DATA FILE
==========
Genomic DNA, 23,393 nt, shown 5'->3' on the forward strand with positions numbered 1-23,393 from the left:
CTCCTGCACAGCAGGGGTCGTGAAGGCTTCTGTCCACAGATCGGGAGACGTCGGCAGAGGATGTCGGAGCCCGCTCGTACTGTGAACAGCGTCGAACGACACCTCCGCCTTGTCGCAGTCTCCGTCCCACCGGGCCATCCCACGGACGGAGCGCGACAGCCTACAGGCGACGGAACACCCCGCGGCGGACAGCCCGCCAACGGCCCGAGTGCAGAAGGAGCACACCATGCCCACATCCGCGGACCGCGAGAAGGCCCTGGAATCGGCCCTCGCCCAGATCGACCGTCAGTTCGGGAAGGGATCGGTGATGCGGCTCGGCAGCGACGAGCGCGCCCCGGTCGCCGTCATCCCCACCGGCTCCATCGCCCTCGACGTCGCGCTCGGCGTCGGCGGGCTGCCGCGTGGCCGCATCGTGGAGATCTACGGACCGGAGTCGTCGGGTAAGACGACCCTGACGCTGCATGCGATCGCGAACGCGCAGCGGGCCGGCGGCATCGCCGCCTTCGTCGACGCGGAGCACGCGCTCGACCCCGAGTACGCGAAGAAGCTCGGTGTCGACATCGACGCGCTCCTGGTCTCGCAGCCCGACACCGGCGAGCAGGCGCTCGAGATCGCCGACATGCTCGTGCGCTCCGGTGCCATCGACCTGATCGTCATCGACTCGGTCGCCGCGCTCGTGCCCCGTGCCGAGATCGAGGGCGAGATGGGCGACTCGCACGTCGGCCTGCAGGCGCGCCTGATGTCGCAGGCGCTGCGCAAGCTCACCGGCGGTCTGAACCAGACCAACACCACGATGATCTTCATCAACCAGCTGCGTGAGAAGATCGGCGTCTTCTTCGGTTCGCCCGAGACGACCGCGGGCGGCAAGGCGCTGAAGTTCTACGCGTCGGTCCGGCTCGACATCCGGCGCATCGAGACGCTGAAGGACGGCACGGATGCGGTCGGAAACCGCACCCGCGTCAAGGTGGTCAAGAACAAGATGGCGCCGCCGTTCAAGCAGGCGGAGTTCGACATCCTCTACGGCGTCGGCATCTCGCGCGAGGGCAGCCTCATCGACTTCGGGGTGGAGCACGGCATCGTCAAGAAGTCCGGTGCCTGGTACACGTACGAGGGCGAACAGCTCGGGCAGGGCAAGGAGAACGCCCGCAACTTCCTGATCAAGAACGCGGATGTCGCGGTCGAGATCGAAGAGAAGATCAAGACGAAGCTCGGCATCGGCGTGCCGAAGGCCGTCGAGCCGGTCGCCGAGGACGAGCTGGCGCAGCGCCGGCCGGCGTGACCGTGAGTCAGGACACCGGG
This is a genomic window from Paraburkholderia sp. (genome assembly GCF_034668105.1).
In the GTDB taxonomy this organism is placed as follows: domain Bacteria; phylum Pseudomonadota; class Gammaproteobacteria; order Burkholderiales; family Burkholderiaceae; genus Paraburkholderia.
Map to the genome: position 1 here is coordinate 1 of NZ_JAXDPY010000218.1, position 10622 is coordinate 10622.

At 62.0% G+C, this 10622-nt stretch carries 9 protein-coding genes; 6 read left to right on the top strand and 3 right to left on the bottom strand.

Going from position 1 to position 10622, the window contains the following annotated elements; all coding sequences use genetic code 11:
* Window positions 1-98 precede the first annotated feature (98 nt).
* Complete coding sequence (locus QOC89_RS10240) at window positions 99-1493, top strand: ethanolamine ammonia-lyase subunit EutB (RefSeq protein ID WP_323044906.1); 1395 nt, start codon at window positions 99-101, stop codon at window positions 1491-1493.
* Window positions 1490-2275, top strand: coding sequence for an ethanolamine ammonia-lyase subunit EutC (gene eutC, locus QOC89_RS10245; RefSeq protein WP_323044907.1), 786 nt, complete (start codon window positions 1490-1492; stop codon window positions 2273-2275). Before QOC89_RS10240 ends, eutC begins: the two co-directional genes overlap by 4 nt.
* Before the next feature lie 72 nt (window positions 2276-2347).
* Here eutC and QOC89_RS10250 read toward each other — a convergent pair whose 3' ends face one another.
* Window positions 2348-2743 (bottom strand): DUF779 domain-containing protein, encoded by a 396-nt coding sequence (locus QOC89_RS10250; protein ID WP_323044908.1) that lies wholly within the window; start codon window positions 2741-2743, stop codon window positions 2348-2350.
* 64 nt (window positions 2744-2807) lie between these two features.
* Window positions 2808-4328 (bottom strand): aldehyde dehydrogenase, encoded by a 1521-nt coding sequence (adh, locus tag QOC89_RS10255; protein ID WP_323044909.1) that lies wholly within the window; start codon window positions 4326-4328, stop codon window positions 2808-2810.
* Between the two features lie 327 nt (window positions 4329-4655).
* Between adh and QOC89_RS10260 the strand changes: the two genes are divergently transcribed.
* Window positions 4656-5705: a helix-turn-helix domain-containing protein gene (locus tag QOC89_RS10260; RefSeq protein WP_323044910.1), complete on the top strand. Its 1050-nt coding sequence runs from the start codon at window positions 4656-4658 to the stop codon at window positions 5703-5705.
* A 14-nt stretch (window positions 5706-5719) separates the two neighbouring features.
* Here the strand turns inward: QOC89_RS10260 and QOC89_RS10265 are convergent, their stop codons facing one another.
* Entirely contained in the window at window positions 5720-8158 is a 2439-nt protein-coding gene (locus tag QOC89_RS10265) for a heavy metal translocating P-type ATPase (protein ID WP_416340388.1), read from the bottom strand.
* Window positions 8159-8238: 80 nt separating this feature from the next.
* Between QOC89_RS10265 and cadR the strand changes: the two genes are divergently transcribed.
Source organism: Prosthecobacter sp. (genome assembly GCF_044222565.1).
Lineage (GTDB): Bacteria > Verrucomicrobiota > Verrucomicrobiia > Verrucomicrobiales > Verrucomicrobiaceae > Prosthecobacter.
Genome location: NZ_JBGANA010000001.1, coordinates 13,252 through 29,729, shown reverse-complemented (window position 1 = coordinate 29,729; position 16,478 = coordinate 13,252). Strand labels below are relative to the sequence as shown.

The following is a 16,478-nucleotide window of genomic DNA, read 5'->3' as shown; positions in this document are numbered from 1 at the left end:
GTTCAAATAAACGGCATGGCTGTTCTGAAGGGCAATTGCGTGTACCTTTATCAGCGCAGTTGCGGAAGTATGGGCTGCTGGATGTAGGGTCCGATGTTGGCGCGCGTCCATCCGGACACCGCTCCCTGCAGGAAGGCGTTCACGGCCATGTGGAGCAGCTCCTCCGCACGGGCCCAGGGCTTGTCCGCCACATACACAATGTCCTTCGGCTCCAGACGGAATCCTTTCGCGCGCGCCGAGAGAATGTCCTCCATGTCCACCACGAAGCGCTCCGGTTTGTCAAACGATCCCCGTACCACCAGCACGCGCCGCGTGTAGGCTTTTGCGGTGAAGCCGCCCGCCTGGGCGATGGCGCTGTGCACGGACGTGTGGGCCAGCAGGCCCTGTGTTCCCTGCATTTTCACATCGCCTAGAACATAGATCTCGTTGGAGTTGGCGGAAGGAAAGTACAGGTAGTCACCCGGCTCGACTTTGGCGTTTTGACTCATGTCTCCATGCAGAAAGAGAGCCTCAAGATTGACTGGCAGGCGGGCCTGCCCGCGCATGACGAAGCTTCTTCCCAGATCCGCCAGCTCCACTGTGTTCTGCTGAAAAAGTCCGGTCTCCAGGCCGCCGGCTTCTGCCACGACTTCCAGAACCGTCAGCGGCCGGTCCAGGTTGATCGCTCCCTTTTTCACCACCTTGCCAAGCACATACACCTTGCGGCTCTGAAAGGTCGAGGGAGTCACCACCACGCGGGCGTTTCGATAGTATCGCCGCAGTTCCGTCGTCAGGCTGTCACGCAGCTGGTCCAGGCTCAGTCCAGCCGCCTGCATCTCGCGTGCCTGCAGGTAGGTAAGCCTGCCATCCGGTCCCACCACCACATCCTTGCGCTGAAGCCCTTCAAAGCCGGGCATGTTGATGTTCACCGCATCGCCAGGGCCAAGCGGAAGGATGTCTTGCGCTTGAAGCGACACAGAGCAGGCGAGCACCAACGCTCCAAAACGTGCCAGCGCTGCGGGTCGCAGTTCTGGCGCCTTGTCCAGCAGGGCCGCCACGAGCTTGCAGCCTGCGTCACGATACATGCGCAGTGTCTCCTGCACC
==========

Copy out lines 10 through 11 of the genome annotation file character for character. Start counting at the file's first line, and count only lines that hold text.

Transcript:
* Window positions 1490-2275, top strand: coding sequence for an ethanolamine ammonia-lyase subunit EutC (gene eutC, locus QOC89_RS10245; RefSeq protein WP_323044907.1), 786 nt, complete (start codon window positions 1490-1492; stop codon window positions 2273-2275). Before QOC89_RS10240 ends, eutC begins: the two co-directional genes overlap by 4 nt.
* Before the next feature lie 72 nt (window positions 2276-2347).